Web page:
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Bee Gone
by Jan Sand
2007-04-27 10:16:31
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T.S.Eliot in his poem "The Hollow Men" predicted that the world would end, not with a bang, but with a whimper.

But humanity is partial to bangs. The immense popularity of violence in films and in current government policies testifies to the love people have for explosions to solve problems. Although a good deal of the world dies quietly, daily, of hunger, old age, and multitudes of horrible debilitating diseases that can be alleviated by important and abrupt reversals of social policies it took the violent dramatic destruction of two buildings in Manhattan and the sudden death of three thousand people (a dismaying event but a small number of people compared to the daily world toll) to open the floodgates of money to swing the USA and much of the rest of the world in a wide angle to a new direction.

We celebrate with loud noises, with music overwhelming enough to destroy hearing, with special attachments to cars and motorcycles to amplify the sounds of their exhausts, with hi-fi equipment in automobiles that makes them sound like hand grenades exploding in the rear seats as they progress down the street, with automobile theft alarms that burst into screams in the early hours of the morning to no use whatsoever except to generate waves of anger from awakened neighborhoods.

A whimpering world end is not particularly appealing. Humans, all the way back to the old tales of the final apocalypse to the coveted atomic weaponry of the modern era seem to hug to their breasts the concept of the final catastrophe with descending meteors and exploding volcanoes. 9/11 was really small potatoes compared to Hiroshima and Nagasaki and the fire bombing of other Japanese cities and the cauterization of Dresden and even the primitive handicraft murders in Rwanda by machete.

A good part of humanity believes the entire panorama of the universe was created to nest this insignificant bit violent nonsense we call home and that mankind itself is the only worthwhile creature on the planet deserving whatever legal protections our incompetent governments can bestow. Einstein once complimented human stupidity by noting it was huger than the entire cosmos. Georg Cantor classified various extended orders of infinity and he surely would have placed human arrogance in a higher order of infinity than human stupidity.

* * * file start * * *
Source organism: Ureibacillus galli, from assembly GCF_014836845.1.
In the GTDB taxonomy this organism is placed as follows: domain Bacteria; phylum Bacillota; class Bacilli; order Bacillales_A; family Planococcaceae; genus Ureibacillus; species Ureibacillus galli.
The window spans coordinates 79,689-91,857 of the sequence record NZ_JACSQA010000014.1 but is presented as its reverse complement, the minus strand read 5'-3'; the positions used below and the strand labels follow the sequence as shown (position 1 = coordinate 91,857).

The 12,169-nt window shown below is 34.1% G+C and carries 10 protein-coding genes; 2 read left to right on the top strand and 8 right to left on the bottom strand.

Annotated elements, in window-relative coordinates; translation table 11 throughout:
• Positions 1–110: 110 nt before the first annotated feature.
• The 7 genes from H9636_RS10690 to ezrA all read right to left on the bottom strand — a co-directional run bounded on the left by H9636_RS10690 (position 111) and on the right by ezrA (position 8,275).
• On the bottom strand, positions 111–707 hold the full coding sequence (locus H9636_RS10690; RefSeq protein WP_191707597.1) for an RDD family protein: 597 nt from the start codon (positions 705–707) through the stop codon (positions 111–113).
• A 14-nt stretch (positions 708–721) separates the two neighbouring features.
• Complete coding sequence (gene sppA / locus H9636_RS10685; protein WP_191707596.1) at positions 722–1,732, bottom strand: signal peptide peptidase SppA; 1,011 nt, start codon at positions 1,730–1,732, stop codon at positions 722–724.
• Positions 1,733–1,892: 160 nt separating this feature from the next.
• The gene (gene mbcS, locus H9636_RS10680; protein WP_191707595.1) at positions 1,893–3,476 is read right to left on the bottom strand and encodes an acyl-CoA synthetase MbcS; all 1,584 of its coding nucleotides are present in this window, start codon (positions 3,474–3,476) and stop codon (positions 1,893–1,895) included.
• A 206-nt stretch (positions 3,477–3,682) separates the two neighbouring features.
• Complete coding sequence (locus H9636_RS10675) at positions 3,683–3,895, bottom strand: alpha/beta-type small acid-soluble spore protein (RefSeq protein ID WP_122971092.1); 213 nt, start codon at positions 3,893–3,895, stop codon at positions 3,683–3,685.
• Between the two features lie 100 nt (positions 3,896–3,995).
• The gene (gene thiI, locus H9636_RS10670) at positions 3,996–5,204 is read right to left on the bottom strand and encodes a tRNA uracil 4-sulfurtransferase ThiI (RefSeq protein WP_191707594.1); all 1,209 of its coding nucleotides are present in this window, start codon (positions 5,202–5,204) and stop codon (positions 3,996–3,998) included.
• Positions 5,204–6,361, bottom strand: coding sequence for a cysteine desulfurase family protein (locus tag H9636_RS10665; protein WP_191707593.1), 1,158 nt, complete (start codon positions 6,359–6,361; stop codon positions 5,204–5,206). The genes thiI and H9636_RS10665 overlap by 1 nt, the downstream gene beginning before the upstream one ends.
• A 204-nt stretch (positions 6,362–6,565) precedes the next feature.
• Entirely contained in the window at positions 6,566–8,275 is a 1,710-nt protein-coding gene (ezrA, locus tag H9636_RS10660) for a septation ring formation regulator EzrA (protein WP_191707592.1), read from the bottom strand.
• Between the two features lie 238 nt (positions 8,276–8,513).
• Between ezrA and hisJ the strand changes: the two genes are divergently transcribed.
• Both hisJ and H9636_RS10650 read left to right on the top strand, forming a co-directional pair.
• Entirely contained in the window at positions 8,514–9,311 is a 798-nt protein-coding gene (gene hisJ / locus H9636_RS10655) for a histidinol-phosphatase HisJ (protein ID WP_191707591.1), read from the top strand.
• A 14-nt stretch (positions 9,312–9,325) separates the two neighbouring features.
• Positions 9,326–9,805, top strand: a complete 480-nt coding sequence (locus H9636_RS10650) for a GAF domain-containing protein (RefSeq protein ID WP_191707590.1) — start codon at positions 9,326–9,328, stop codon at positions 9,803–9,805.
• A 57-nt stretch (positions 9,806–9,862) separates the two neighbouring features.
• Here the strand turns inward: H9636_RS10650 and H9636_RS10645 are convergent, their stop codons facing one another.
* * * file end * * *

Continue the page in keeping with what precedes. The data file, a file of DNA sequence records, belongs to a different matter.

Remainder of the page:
Theology, for its own secular purposes, has fabricated a mythical super being that holds mankind as so precious that even after humanity meets its final end, according to its suppositions, it will survive in ghostly form strumming harps and servicing endless virgins. That a sizable portion of humanity finds this comforting says a good deal about the species.

But in reality, humanity is not a stand-alone element of life on Earth. We are all desperately dependent, not only on the obvious radiation from our Sun and the continuous interaction of the elements of the atmosphere and the soil but of innumerable tiny creatures in our gut to help us process our nourishment. Equally, there are uncountable creatures in the soil and within and around our fellow larger creatures that guard our survival. Eliminate even a few and WHOOF! We disappear with perhaps a murmured whimper or two, whatever the considerations of a neglectful Almighty.

All this disaster is theoretical but something is quietly happening and people still calmly butter their morning toast with, perhaps, a bit of honey, and gulp down their initial coffee, other, more important things on their minds.

The bees are disappearing.

Without bees, the flowers that produce much of our diet in their final development into fruit remain infertile, deprived of whatever ecstasy a plant might feel in that exalted moment of fulfilment (Read more here)

It seems cell phones emit radiation that discombobulates bee navigational equipment so they can't find their way home. The airlines can forbid the use of cell phones so that their navigation remains valid but the honeybees have small representation in political bodies. Even black people and women have difficulties finding places in Congress and the acceptance of a bee, even a queen bee, as a valid member seems somewhat distant.

So it is possible that humanity will talk itself to death. The world might end not with a bang, not with a whimper, but with a gossip.

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